Most anticancer drugs presently used clinically target genomic DNA. The selectivity of these anticancer drugs for tumor tissues is probably due to tumor-specific defects suppressing cell cycle checkpoints and DNA repair, and enhancing apoptotic response in the tumor. We will review the molecular interactions within the ATM-Chk2 pathway implicating the DNA damage sensor kinases (ATM, ATR and DNA-PK), the adaptor BRCT proteins (Nbs1, Brca1, 53BP1, MDC1) and the effector kinases (Chk2, Chk1, Plk3, JNK, p38). The molecular interaction map convention (MIM) will be used for presenting this molecular network (http://discover.nci.nih.gov/mim/). A characteristic of the ATM-Chk2 pathway is its redundancy. First, ATM and Chk2 phosphorylate common substrates including p53, E2F1, BRCA1, and Chk2 itself, which suggests that Chk2 (also known as CHECK2, Cds1 in fission yeast, and Dmchk2 or Dmnk or Loki in the fruit fly) acts as a relay for ATM and/or as a salvage pathway when ATM is inactivated. Secondly, redundancy is apparent for the substrates, which can be phosphorylated/activated at similar residues by Chk2, Chk1, and the polo kinases (Plks). Functionally, Chk2 can activate both apoptosis (via p53, E2F1 and PML) and cell cycle checkpoint (via Cdc25A and Cdc25C, p53, and BRCA1). We will review the short list of published Chk2 inhibitors. We will also propose a novel paradigm for screening interfacial inhibitors of Chk2. Chk2 inhibitors might be used to enhance the tumor selectivity of DNA targeted agents in p53-deficient tumors, and for the treatment of tumors whose growth depends on enhanced Chk2 activity.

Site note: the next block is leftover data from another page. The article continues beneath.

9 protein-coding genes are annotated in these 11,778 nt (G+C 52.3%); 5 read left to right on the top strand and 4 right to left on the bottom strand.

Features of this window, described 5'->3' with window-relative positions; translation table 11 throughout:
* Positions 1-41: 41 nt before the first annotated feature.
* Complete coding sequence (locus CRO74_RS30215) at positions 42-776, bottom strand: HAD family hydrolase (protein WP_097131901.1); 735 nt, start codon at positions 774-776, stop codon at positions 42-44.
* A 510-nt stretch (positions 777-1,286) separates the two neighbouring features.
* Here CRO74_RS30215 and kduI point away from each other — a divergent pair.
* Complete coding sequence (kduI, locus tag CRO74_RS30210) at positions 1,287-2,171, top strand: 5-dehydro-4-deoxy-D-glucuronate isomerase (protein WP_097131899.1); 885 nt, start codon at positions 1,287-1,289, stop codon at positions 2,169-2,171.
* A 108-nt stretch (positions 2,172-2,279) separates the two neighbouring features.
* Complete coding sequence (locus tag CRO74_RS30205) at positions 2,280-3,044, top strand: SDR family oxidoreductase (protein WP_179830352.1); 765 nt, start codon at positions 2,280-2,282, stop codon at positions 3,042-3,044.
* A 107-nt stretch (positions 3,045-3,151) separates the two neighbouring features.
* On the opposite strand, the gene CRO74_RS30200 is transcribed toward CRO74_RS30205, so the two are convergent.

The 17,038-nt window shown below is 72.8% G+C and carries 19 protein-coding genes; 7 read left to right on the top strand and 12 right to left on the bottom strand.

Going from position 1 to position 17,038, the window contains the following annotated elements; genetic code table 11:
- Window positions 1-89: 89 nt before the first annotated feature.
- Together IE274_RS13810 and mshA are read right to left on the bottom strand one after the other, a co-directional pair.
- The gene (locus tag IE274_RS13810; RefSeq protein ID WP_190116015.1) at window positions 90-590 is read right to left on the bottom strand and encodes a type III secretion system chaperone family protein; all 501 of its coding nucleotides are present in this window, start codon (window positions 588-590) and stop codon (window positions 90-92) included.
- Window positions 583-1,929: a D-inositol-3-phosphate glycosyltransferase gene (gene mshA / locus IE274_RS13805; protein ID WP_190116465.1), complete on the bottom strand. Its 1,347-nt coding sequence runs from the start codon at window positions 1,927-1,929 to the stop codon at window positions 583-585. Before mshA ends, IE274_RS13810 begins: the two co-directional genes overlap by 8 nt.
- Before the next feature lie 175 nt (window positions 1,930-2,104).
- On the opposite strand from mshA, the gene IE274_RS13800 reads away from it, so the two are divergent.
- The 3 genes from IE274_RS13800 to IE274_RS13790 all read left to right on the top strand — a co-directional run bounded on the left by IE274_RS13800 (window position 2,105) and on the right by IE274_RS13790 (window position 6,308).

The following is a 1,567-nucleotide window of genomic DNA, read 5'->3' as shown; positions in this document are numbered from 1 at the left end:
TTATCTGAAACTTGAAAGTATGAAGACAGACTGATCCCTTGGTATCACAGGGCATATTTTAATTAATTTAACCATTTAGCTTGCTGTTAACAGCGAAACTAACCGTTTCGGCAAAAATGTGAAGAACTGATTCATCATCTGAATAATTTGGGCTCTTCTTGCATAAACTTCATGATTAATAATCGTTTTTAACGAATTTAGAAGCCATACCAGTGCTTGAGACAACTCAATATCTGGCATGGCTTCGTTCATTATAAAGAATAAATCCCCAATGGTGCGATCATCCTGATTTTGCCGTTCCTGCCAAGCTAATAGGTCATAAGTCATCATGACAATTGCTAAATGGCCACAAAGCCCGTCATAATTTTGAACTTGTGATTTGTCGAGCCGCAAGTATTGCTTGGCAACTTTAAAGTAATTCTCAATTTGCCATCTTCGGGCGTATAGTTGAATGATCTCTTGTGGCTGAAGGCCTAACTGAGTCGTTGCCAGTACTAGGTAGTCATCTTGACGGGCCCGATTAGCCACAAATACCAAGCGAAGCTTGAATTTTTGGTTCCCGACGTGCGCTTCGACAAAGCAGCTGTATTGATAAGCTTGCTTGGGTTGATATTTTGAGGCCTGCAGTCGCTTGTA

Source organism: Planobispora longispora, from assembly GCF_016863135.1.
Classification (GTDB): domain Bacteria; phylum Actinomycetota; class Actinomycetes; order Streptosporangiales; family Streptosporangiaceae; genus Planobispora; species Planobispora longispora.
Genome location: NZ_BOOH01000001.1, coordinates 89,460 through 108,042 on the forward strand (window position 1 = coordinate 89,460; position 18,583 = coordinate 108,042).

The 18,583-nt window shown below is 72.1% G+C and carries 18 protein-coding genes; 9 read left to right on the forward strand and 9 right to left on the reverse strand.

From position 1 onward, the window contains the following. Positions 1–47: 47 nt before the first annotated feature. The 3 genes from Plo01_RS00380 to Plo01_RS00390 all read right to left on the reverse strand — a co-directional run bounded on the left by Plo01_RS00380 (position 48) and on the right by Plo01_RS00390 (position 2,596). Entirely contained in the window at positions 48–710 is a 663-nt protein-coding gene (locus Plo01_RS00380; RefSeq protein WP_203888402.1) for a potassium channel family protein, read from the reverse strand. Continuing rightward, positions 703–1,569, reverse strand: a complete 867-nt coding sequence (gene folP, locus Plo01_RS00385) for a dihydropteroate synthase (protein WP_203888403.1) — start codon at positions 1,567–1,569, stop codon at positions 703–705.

cell cycle checkpoints, apoptosis, dna double-strand breaks, dna repair
Building 37, Room 5068,NIH, Bethesda, MD 20892-4255, USA.